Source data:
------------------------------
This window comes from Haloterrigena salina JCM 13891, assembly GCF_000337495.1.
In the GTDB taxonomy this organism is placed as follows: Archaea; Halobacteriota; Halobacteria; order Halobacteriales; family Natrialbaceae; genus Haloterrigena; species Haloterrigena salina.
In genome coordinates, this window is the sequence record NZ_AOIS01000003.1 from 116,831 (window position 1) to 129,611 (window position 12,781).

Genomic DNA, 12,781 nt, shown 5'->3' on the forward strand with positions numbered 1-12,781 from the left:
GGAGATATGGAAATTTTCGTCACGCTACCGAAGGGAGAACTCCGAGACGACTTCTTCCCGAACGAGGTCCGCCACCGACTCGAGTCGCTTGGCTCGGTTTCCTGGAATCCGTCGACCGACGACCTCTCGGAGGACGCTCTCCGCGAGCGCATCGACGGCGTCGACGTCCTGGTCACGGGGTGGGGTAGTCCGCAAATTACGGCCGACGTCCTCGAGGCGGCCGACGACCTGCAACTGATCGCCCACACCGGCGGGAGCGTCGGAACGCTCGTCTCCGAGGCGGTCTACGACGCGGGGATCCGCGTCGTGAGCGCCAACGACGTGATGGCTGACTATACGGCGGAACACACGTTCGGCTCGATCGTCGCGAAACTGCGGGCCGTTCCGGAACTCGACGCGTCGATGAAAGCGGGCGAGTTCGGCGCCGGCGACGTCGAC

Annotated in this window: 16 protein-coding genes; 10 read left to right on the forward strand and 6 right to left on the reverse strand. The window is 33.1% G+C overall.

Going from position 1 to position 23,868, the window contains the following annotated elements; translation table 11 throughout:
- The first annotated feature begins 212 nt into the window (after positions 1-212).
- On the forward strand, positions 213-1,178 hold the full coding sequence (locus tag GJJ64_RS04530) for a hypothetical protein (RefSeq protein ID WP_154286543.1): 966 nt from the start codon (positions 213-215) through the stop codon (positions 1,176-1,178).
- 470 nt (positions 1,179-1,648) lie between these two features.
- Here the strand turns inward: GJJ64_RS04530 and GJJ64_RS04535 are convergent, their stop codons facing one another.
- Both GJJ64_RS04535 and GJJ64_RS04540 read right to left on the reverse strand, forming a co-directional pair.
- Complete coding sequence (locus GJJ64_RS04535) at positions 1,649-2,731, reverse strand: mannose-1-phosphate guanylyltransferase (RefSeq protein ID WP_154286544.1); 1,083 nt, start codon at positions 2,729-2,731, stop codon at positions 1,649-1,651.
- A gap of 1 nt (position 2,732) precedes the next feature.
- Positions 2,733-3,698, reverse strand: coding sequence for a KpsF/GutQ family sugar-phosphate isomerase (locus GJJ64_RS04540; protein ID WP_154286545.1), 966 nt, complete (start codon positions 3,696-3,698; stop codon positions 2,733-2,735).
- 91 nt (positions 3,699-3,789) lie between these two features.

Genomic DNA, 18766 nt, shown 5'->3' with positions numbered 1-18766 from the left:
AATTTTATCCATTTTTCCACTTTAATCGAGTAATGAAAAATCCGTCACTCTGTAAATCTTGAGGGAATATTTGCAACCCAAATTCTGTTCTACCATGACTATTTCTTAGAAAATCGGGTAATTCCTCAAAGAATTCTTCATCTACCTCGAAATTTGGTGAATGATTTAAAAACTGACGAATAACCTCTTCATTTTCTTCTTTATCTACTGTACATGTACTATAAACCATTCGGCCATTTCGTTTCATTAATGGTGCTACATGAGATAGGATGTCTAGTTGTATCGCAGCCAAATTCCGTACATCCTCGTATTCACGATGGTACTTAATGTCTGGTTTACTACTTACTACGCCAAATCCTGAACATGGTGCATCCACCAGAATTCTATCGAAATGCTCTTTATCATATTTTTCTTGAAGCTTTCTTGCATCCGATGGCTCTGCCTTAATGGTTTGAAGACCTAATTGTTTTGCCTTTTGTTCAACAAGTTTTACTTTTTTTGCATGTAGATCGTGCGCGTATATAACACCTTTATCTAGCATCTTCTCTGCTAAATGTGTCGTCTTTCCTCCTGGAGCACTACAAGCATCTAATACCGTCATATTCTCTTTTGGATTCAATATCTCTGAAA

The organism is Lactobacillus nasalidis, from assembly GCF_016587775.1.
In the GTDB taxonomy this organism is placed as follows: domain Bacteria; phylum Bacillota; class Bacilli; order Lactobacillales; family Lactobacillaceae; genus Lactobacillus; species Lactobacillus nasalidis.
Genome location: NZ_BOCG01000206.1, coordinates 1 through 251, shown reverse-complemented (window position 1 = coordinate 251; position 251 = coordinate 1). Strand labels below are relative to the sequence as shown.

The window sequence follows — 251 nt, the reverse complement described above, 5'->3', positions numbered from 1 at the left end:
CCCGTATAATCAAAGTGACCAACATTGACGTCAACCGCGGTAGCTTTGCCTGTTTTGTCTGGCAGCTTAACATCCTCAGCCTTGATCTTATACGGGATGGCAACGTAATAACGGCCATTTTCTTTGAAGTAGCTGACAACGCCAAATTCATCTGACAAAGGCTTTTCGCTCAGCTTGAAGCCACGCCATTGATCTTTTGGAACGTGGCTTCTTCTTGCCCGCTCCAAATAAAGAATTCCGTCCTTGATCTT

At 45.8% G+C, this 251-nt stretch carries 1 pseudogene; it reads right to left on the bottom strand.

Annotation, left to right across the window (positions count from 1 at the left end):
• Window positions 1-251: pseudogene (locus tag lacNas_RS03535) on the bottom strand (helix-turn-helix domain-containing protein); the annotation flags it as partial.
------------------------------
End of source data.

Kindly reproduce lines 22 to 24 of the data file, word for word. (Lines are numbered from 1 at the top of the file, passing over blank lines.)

The window sequence follows — 251 nt, the reverse complement described above, 5'->3', positions numbered from 1 at the left end:
CCCGTATAATCAAAGTGACCAACATTGACGTCAACCGCGGTAGCTTTGCCTGTTTTGTCTGGCAGCTTAACATCCTCAGCCTTGATCTTATACGGGATGGCAACGTAATAACGGCCATTTTCTTTGAAGTAGCTGACAACGCCAAATTCATCTGACAAAGGCTTTTCGCTCAGCTTGAAGCCACGCCATTGATCTTTTGGAACGTGGCTTCTTCTTGCCCGCTCCAAATAAAGAATTCCGTCCTTGATCTT

At 45.8% G+C, this 251-nt stretch carries 1 pseudogene; it reads right to left on the bottom strand.